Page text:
“It’s all about comfort, even if I don’t know who is receiving the bag”

Twenty-year-old Khethiwe Sibanyoni is a second year Bachelor of Accounting Science student at Wits University. Sibanyoni has been spending her lockdown assisting victims of gender-based violence (GBV) through the donation of comfort bags.

“These bags make a difference and induce a sense of hope that is enough to make sure [survivors] do not doubt themselves, [letting them know] that there are people beyond the parameters of their relationship who care for them.”

The bags contain among other things, a face cloth, soap, body lotion, hairbrush, sanitary towels, toothbrush, underwear, a notebook and a pen and each one costs around R300 to make. Sibanyoni told Wits Vuvuzela that the bags give victims hope during a very difficult time of their lives.

Sibanyoni used her social media accounts to make a call for donations to help pay for the comfort bags. “I was encouraging people [to give] what they had, whether it was R50 or R100,” it mattered she said. People made electronic bank donations as Sibanyoni notes this was the only way to collect the funds, given the strict lockdown regulations.

“My family and I also contributed funds to the project, I also used some of my own money to pay for Instagram promotions, this helped the post reach a lot more people which ultimately meant more donations for the project,” said Sibanyoni.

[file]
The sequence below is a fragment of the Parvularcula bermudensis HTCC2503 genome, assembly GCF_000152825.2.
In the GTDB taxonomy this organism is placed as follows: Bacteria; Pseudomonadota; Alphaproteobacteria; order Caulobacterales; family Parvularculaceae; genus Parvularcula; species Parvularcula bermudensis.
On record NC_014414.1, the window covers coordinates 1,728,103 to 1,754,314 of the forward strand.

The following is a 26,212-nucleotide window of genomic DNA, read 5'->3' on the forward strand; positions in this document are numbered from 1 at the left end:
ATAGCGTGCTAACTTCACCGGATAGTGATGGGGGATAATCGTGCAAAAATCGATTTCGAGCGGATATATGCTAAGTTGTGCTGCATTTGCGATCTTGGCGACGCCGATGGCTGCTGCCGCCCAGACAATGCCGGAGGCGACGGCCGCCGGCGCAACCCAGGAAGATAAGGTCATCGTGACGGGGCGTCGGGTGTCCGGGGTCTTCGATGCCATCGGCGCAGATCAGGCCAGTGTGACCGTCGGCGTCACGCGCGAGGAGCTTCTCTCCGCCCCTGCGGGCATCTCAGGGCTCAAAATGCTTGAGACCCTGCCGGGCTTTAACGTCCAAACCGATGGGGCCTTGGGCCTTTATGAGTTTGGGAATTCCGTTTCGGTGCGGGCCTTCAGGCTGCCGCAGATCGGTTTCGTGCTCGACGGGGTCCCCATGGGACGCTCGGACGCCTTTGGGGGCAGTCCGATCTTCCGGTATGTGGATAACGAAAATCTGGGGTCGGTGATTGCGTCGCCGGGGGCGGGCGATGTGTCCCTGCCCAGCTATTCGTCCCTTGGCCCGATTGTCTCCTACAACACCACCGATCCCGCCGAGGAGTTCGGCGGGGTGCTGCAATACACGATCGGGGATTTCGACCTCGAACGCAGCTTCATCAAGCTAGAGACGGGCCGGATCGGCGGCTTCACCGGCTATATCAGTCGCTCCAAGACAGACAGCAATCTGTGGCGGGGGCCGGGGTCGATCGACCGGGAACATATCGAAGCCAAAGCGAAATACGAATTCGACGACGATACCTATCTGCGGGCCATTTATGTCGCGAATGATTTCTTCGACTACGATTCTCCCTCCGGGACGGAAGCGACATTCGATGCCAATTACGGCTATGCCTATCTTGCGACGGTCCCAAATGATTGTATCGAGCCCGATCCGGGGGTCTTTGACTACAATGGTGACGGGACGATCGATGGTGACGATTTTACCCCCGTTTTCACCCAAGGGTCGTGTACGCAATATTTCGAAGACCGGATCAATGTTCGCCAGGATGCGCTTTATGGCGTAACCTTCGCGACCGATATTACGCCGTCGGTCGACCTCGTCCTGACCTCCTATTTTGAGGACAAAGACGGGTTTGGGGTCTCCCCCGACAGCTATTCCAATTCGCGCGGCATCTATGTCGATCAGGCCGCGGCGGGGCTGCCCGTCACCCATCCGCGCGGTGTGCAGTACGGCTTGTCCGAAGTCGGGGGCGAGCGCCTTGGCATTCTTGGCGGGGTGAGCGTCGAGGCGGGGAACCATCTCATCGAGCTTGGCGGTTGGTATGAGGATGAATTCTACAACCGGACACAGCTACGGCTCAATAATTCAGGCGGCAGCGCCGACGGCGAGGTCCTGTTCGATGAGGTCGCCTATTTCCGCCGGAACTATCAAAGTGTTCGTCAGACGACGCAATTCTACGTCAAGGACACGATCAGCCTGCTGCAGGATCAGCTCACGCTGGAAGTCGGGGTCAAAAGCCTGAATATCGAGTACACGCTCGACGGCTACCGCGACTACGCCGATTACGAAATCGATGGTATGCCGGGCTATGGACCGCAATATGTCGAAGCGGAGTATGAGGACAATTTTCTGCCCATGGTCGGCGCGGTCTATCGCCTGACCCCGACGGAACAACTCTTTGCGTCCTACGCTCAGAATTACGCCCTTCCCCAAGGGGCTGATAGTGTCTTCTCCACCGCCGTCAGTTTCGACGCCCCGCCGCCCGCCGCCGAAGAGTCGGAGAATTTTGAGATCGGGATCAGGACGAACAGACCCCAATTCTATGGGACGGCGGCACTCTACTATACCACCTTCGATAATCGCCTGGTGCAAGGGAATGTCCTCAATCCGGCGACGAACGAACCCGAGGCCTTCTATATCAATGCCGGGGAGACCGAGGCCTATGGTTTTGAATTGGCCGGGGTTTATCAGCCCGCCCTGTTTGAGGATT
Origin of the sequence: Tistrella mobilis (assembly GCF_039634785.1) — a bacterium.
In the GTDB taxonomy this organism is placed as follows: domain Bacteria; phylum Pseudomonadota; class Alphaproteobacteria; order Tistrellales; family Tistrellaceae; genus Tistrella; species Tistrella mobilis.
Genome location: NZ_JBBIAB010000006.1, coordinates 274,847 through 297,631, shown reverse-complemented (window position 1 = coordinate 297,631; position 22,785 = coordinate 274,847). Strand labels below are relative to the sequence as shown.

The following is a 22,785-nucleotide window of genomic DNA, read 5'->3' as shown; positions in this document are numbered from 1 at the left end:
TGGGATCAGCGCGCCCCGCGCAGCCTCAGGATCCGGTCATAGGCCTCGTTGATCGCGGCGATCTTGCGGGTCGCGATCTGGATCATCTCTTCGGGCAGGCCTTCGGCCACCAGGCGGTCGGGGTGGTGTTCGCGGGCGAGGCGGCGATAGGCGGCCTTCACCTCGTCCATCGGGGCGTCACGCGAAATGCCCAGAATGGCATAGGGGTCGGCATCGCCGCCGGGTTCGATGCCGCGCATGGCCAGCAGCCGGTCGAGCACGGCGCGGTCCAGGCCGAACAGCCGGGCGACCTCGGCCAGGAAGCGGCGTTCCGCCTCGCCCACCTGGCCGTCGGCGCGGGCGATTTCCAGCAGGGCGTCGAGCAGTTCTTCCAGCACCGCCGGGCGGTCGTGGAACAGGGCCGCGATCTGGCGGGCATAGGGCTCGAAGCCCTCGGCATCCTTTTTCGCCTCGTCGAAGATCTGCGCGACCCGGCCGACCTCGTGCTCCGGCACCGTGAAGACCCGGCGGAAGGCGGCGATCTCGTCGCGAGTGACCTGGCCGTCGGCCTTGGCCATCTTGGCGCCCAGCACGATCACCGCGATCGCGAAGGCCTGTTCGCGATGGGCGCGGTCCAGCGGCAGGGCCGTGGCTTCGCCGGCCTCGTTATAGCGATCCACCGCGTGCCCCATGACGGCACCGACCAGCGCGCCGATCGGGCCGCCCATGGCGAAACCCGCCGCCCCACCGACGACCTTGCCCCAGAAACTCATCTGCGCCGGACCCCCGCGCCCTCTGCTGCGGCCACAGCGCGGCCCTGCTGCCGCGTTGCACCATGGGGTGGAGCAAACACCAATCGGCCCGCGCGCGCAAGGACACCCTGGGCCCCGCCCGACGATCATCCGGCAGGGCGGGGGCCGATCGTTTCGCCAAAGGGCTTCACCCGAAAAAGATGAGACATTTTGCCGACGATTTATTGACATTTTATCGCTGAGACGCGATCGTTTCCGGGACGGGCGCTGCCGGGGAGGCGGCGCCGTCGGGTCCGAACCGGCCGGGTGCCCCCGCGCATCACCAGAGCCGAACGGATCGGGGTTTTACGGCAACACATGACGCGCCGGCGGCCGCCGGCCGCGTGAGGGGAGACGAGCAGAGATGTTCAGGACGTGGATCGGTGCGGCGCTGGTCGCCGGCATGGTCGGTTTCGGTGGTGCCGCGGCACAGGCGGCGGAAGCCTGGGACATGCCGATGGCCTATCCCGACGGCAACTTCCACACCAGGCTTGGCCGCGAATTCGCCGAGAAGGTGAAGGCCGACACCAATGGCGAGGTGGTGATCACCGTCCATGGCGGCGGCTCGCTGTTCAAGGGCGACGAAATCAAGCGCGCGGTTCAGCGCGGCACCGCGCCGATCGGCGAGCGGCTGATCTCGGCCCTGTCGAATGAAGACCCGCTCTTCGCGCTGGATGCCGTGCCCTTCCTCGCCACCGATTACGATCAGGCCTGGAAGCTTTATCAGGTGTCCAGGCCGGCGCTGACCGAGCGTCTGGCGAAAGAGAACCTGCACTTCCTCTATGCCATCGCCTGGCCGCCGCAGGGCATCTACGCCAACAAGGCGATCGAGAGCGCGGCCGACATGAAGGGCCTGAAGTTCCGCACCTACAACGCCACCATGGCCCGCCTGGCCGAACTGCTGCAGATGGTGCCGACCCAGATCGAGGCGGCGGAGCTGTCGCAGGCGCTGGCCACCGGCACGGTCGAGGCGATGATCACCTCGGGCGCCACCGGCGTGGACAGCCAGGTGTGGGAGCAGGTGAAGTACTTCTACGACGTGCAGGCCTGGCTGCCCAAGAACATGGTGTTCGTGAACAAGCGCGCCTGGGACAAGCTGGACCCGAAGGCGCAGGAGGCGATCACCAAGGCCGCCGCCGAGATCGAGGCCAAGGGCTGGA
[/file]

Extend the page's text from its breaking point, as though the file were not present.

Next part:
Sibanyoni also received help from Epic Foundation which aims to provide support and empower survivors of rape and abuse. The foundation, which Sibanyoni has volunteered for since she was in high school, helped her identify areas where there was a great need for comfort bags.

Alta McMaster, the CEO and founder of Epic Foundation who is also a GBV survivor herself, told Wits Vuvuzela that there has been a significant rise in GBV cases during the lockdown. McMaster said, “there has been a massive increase in cases. You can imagine, in a normal situation where someone has an abuser in the home, that abuser used to go to work and give that person time to be on their own to report and reach out for help. But now they’ve been locked up with their abusers.”

“[The comfort bags] are so vital , you can imagine when someone arrives at a crisis centre, hospital or police station, they go through the whole process of getting the medical examination, having to give a statement and only [after that] they have that opportunity to clean-up.” McMaster said that the bags offer survivors, “their first step back to dignity,” after going through a traumatic experience.

Sibanyoni believes that while deceased victims of GBV should be remembered, it is equally important to recognise those who have survived the experience. “Let us not forget about the ones who have survived and let’s provide [them with] comfort from a distance, reassurance, love and let’s celebrate their survival.”

“She is really an example to others out there as she is always trying to reach out and help where she can,” said McMaster of Sibanyoni.

Sibanyoni’s first batch of comfort bags went to non-profit organisation Amcare in Alberton.

FEATURED IMAGE: Witsie Khetiwe Sibanyoni at Amcare to deliver comfort bags. Photo:Provided